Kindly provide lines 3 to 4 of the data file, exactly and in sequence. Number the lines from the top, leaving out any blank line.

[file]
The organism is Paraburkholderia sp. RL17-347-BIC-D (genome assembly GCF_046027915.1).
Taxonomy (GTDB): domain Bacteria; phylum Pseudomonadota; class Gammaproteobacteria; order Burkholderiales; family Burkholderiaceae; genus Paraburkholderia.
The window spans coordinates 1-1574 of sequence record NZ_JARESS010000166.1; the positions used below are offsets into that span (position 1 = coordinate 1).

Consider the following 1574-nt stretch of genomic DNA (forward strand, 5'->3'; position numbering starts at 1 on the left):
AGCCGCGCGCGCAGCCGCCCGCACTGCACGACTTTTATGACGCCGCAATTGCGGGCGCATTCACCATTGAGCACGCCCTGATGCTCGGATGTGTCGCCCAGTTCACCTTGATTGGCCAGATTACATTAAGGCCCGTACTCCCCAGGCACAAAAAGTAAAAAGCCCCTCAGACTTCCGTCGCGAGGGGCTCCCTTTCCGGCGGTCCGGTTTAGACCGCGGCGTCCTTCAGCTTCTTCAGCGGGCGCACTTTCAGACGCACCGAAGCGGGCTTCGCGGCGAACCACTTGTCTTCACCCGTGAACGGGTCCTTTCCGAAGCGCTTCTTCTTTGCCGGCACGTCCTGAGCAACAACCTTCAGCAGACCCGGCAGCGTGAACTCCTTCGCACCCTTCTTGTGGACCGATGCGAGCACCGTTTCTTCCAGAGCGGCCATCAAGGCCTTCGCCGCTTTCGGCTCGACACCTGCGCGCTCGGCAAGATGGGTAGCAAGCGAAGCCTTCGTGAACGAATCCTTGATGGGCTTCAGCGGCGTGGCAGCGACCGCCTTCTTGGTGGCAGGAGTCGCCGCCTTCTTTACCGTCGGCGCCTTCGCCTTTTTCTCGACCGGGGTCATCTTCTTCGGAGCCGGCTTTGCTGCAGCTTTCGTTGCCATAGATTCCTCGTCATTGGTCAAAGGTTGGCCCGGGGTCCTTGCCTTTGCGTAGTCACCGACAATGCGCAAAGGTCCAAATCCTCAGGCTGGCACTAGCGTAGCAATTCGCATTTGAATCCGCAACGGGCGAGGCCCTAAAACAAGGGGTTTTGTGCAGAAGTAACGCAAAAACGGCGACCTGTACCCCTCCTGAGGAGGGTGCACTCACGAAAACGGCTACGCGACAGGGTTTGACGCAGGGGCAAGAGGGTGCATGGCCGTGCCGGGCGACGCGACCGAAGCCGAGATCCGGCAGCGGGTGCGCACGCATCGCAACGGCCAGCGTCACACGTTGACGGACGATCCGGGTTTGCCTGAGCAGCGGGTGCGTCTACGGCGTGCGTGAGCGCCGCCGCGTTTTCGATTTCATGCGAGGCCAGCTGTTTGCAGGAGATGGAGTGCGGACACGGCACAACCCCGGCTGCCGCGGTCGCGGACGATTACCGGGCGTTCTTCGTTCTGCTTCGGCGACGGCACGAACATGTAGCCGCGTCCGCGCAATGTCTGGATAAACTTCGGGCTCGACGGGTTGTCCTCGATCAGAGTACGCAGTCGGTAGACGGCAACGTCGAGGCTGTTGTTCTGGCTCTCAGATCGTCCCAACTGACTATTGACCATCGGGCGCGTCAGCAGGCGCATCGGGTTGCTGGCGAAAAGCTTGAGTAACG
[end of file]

The window spans coordinates 1-1574 of sequence record NZ_JARESS010000166.1; the positions used below are offsets into that span (position 1 = coordinate 1).

Consider the following 1574-nt stretch of genomic DNA (forward strand, 5'->3'; position numbering starts at 1 on the left):